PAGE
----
Aug. 2014: Treasury designated a senior al Qaeda leader known as Sanafi al Nasr, who “served in early 2013 as chief of al Qaeda’s Iran-based extremist and financial facilitation network.” Nasr relocated to Syria in 2013 as part of al Qaeda’s “Khorasan Group” and was killed in an American airstrike in 2015.

June 2016: The State Department’s Country Reports on Terrorism 2015 is released. “Iran remained unwilling to bring to justice senior al-Qa’ida (AQ) members it continued to detain and refused to publicly identify the members in its custody,” the report read. State added: “Iran previously allowed AQ facilitators to operate a core facilitation pipeline through Iran since at least 2009, enabling AQ to move funds and fighters to South Asia and Syria.” The implication of the language (“previously allowed”), which was included in the 2014 report as well, was that al Qaeda no longer operated its facilitation network inside Iran. However, al Qaeda did in fact continue to operate its pipeline inside Iran. Country Reports on Terrorism 2016 removed the phrase “previously allowed” from its summary.

July 2016: The US Treasury Department designated three senior al Qaeda figures “located in Iran”: Faisal Jassim Mohammed Al Amri Al Khalidi (a.k.a. Abu Hamza al Khalid), Yisra Muhammad Ibrahim Bayumi, and Abu Bakr Muhammad Muhammad Ghumayn. Treasury explained that it took the action to “disrupt the operations, fundraising, and support networks that help al Qaeda move money and operatives from South Asia and across the Middle East.”

Thomas Joscelyn is a Senior Fellow at the Foundation for Defense of Democracies and the Senior Editor for FDD’s Long War Journal.

Also see:

Trump Shuts Down CIA Support for Syrian ‘Rebels’ After Years of Chronic Failure

PJ Media, by Patrick Poole, July 24, 2017:

The announcement last week that the Trump administration was shutting down the “covert” CIA program of arming Syrian “rebel” groups couldn’t have come too soon.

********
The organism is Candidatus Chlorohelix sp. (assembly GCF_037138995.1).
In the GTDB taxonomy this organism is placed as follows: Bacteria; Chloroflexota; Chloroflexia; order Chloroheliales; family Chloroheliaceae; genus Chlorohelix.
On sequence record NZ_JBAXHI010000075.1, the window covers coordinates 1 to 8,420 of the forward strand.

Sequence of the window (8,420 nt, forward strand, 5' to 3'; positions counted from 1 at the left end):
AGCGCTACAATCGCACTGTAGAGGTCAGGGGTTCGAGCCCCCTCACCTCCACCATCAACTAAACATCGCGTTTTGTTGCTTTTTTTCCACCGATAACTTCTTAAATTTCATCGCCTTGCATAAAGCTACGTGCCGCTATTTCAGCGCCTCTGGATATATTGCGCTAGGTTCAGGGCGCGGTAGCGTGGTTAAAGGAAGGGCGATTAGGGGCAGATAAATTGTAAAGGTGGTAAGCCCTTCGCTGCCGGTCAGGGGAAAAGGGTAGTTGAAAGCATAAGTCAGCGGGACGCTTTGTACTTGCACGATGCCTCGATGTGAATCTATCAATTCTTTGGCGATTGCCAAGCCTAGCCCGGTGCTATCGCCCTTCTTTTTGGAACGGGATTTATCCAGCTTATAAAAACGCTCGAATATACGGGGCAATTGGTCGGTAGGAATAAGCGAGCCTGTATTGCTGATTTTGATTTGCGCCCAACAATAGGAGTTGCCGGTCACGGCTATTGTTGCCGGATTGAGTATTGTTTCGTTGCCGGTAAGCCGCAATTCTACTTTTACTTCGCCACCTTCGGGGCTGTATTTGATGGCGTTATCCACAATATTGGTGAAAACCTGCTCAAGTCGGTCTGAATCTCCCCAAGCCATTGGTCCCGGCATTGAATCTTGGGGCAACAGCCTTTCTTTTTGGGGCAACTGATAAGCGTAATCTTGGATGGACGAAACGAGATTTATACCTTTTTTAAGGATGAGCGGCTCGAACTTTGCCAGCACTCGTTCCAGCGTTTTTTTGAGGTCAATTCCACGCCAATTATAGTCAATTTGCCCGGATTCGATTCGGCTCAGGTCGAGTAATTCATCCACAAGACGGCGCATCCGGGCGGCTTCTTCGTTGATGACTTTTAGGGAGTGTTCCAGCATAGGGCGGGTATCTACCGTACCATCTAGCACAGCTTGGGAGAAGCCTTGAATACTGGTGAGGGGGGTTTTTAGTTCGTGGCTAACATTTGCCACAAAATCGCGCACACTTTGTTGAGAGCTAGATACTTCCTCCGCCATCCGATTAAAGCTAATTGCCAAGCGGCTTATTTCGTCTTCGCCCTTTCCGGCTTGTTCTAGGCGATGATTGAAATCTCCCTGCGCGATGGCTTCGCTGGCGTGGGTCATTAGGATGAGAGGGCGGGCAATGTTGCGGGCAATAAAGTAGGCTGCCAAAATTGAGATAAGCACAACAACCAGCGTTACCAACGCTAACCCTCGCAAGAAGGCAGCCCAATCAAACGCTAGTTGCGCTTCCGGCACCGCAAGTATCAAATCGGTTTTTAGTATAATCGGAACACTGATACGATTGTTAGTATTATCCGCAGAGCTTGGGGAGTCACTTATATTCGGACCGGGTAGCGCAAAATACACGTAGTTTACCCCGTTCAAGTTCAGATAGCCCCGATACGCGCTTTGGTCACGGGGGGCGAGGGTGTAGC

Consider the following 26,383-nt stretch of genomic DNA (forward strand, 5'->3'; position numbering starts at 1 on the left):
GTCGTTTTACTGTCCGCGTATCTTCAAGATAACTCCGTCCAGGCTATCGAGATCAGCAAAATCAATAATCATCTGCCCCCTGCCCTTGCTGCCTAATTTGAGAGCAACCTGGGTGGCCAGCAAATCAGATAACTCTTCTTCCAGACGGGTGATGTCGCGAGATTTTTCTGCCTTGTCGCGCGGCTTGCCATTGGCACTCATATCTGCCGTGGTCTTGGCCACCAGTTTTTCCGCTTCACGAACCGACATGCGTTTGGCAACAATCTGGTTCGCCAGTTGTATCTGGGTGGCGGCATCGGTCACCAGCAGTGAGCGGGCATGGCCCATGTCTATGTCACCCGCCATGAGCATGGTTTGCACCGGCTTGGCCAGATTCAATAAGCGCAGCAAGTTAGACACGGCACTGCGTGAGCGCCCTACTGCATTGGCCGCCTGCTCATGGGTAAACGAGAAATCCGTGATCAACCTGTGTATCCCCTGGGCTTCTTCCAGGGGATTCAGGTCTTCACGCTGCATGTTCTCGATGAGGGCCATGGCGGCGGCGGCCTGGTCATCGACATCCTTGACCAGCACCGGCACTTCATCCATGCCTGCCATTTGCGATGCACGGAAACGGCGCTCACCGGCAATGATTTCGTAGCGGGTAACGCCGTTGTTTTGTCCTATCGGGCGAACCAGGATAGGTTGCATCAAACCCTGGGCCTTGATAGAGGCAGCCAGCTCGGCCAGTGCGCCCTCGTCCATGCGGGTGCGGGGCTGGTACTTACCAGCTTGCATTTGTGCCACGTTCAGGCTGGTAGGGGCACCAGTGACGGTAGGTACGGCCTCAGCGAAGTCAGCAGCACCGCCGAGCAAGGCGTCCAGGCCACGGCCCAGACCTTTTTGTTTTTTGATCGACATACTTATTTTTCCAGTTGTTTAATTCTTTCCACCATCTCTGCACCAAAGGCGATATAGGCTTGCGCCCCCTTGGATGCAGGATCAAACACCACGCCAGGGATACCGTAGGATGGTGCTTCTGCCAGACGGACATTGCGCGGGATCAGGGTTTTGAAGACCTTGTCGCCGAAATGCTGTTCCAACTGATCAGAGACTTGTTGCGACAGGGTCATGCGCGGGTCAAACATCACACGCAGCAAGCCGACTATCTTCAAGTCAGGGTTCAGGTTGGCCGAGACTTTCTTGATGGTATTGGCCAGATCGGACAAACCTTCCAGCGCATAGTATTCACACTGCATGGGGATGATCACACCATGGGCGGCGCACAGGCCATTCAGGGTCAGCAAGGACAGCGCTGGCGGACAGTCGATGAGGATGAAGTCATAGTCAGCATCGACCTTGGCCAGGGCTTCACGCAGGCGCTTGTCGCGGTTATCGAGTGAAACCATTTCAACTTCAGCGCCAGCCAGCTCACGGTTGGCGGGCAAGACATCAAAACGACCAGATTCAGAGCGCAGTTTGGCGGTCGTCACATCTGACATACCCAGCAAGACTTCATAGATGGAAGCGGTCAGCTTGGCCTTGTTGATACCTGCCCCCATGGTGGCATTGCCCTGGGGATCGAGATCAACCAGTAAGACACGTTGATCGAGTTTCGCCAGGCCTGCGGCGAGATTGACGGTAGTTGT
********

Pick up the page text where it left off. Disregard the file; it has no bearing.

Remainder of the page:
As I’ve reported here in more than three dozen articles over the past three years, the CIA support program had suffered chronic failures, including defections of groups “vetted” by the CIA defecting to al-Qaeda and ISIS, and leakage of weapons provided by the CIA into the hands of those same terror groups.

The pinnacle of this failure came in Obama’s last few hours in the White House in January, when he ordered the bombing of a terror training camp that also hosted fighters from a CIA-“vetted” group embedded with Al-Qaeda. That same CIA-“vetted” group officially partnered with Al-Qaeda a few days later.

Perhaps the defining moment of the U.S. support for Syrian “rebels” debacle came last year when CIA-backed groups were fighting against groups backed by the Pentagon:

The Washington Post announced the cancellation of the CIA support program last week, claiming without evidence that the move was made to placate Russia:

The termination of the program was confirmed by SOCOM Gen. Tony Thomas at the Aspen Security Forum on Friday:

Gen. Thomas specifically refuted the Washington Post‘s Russia tie-in to the announcement:

But as I reported here at PJ Media back in February, the CIA had already begun shutting down the weapons pipeline to the “rebel” groups.

Predictably, the “rebel” groups began flocking to Al-Qaeda as soon as the CIA pipeline began to slow.

In response to the program cancellation announcement, cheerleaders of the “vetted moderate rebels” complained that the U.S. hadn’t supported the groups enough.

But that talking point was rebutted by Obama nearly three years ago.

In an August 2014 interview with Tom Friedman in the New York Times, Obama dismissed the notion that more weapons would have given the “rebels” any kind of edge and expressed frustration at the inability to find enough “moderates”: